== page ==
FIG. 14 is a graph 260 showing the peak operating temperatures for conformal phosphor material compared to the operating temperature of remote phosphor carriers having carrier layers with different thermal conductivity and arranged so that heat can dissipate through thermal paths as described above. The graph 260 further compares the thermal performance of these different arrangements for thermally coupled and thermally decoupled heat sinks. First solid line 262 shows the junction temperature of the emitters having a heat sink that is thermally decoupled as described above, and second solid line 264 shows the junction temperature of the emitters for a thermally coupled heat sink. The operating temperature for the coupled arrangement is slightly lower than that of the decoupled arrangement. First dashed line 266 shows the peak phosphor temperature for a lamp having LEDs with a conformal phosphor coating and a thermally decoupled heat sink. Second dashed line 268 shows the peak phosphor temperature for the same lamp with a thermally coupled heat sink. In the conformal coating arrangement, the phosphor operates a generally consistent peak phosphor temperature and the thermally coupled lamp operates at a lower peak phosphor temperature compared to the decoupled arrangement.

By comparison, the third solid line 270 shows the peak phosphor temperature for a remote phosphor carrier arranged on a thermally coupled heat sink, with the temperature measured for carrier layers of different thermal conductivities in the range of 0.2 to more that 100 w/m-K. Fourth solid line 272 shows the same remote phosphor carrier and same range of thermal conductivities, with the phosphor carrier on a thermally decoupled heat sink. The remote phosphor carriers having carrier layers with thermal conductivity of above 1.05 W/m-k and arranged on a thermally decoupled heat sink can operate with lower phosphor temperature, thus higher conversion efficiency than conformal phosphor coated LEDs. This allows for the use of material such as regular glass, fused quartz, sapphire and silicon carbide. Thermally coupled heat sinks can be used but require a somewhat higher thermal conductivity and operates at a higher temperature compared to the thermally coupled arrangements.

FIG. 15 shows another embodiment of lamp 270 according to the present invention arranged in a different way to provide the desired remote phosphor and thermal characteristics for the phosphor carrier. The lamp 270 comprises a light source 272 mounted on the top surface of heat sink structure 274. The heat sink structure can be made of a heat conductive material as described above, and comprise heat dissipating structures such as fins 275. During operation, heat spreads from the light source 272 into the heat sink structure 274 where it spreads into the fins 275 and the ambient.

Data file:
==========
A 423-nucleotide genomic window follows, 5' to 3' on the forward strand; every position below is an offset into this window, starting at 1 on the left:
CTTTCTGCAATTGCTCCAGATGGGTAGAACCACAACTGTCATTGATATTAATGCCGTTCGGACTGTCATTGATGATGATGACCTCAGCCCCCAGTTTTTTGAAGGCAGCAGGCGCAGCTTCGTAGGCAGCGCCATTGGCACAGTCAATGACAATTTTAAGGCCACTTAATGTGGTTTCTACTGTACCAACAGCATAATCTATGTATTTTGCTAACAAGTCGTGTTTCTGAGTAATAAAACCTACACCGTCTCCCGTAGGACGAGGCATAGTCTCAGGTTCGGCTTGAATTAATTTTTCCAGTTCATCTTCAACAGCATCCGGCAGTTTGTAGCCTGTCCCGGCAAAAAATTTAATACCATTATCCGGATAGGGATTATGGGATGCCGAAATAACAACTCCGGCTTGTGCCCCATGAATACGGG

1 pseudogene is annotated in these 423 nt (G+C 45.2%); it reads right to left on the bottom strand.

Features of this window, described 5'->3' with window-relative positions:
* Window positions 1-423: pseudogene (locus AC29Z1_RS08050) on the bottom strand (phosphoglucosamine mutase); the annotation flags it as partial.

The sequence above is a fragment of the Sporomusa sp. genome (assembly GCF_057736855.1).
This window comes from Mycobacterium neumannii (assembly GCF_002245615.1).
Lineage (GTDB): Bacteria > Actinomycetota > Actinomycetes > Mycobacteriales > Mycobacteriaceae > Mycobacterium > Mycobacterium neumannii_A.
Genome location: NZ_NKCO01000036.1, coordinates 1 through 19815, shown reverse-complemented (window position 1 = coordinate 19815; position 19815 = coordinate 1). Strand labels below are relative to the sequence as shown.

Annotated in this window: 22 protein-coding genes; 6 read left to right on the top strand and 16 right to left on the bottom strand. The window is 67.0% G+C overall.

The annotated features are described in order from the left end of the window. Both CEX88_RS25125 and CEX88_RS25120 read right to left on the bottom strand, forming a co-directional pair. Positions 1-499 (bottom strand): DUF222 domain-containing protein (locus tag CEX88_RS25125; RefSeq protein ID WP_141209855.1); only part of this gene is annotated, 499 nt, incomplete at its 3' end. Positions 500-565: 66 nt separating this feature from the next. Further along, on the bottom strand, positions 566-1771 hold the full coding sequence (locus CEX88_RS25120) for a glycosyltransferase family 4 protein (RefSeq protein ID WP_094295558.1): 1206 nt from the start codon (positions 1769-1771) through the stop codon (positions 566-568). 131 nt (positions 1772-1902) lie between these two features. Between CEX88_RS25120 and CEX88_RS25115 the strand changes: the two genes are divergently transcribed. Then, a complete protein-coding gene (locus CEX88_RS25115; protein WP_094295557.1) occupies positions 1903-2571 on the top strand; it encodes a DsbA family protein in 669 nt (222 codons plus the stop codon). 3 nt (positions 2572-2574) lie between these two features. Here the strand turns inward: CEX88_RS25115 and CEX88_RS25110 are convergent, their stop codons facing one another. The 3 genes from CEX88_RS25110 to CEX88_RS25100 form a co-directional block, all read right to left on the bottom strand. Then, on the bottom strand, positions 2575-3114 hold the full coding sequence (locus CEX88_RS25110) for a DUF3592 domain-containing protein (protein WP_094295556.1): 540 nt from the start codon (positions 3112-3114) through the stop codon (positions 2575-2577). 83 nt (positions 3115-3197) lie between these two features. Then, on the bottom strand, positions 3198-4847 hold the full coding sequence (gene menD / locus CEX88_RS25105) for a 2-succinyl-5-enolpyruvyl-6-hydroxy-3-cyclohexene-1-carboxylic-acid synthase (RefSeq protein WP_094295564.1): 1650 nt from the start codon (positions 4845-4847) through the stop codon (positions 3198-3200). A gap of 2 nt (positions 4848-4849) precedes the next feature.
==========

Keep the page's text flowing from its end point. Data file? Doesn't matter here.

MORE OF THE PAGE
The lamp 270 also comprises a lamp collar 276 having a collar cavity 278, mounted on the top surface of the heat sink structure 274. The collar cavity 278 extends through the lamp collar such that it is open at the bottom and top. When the lamp collar 276 is mounted to the heat sink structure 274, the light source 272 is arranged so that it emits light out the top opening of the collar cavity 278. In this embodiment, the light source 272 is also arranged so that it is within the collar cavity 278.

A phosphor carrier 280 is mounted over the top opening of the collar cavity 278 with a thermally conductive material or device as described above. It is arranged so that light from the light source 272 passes through the phosphor carrier 280, where at least some of it is converted. The phosphor carrier 280 can be arranged with the structures and features described in the different embodiments described above, including but not limited to a carrier layer, phosphor, scattering particles, and/or roughening/shaping. The lamp collar 276 is also made of a heat conductive material so that heat from the phosphor carrier 280 spreads into the lamp collar 276. The heat from the lamp collar 276 can dissipate directly into the ambient or can spread into the heat sink structure 274 where it can spread into the ambient. The heat path for the phosphor carrier and the light source is coupled such that heat from phosphor carrier heat from the lamp collar 276 can spread into the heat sink structure 274, and light source heat can spread from the heat sink structure 274 to the lamp collar 276. The lamp collar 276 also has a skirt 282 that fits closely around the top portion of the heat sink structure 274 to allow for efficient conduction between the lamp collar 276 and heat sink structure 274.

FIG. 16 is a graph 285 showing the operating characteristics for different remote phosphors carriers used in the lamp 270. The first dashed line 286 shows the base or board temperature for the lamp, which remains constant at approximately 74.7° C. for a decoupled heat sink. Second dashed line 288 shows the peak temperature for the phosphor in different embodiments of remote phosphor carriers according to the present invention. For 5 mm thick glass with a spin on phosphor layer and for 0.5 mm thick sapphire with a spin on phosphor layer, the peak phosphor operating temperature is below that of the base. Like above, this allows for greater emission efficiency and less heat related degradation of the phosphor.